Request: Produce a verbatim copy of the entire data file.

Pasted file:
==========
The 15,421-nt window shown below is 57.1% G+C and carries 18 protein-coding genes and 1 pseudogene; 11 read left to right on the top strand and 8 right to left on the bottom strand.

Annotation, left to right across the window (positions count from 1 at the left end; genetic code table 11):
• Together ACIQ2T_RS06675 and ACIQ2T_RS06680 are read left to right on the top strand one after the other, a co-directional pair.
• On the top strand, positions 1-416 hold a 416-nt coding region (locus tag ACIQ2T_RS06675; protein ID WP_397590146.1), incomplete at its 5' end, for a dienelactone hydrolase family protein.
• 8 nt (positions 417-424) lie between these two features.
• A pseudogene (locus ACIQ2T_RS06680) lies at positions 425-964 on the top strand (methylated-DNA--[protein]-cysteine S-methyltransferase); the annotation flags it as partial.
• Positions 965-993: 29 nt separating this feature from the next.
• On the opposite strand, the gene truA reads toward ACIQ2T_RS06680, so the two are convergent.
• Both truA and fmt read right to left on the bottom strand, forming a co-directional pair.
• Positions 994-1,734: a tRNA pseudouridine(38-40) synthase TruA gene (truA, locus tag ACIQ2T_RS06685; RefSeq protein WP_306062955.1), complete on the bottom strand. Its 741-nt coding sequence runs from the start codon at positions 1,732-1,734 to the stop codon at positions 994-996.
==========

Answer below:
The 15,421-nt window shown below is 57.1% G+C and carries 18 protein-coding genes and 1 pseudogene; 11 read left to right on the top strand and 8 right to left on the bottom strand.

Annotation, left to right across the window (positions count from 1 at the left end; genetic code table 11):
• Together ACIQ2T_RS06675 and ACIQ2T_RS06680 are read left to right on the top strand one after the other, a co-directional pair.
• On the top strand, positions 1-416 hold a 416-nt coding region (locus tag ACIQ2T_RS06675; protein ID WP_397590146.1), incomplete at its 5' end, for a dienelactone hydrolase family protein.
• 8 nt (positions 417-424) lie between these two features.
• A pseudogene (locus ACIQ2T_RS06680) lies at positions 425-964 on the top strand (methylated-DNA--[protein]-cysteine S-methyltransferase); the annotation flags it as partial.
• Positions 965-993: 29 nt separating this feature from the next.
• On the opposite strand, the gene truA reads toward ACIQ2T_RS06680, so the two are convergent.
• Both truA and fmt read right to left on the bottom strand, forming a co-directional pair.
• Positions 994-1,734: a tRNA pseudouridine(38-40) synthase TruA gene (truA, locus tag ACIQ2T_RS06685; RefSeq protein WP_306062955.1), complete on the bottom strand. Its 741-nt coding sequence runs from the start codon at positions 1,732-1,734 to the stop codon at positions 994-996.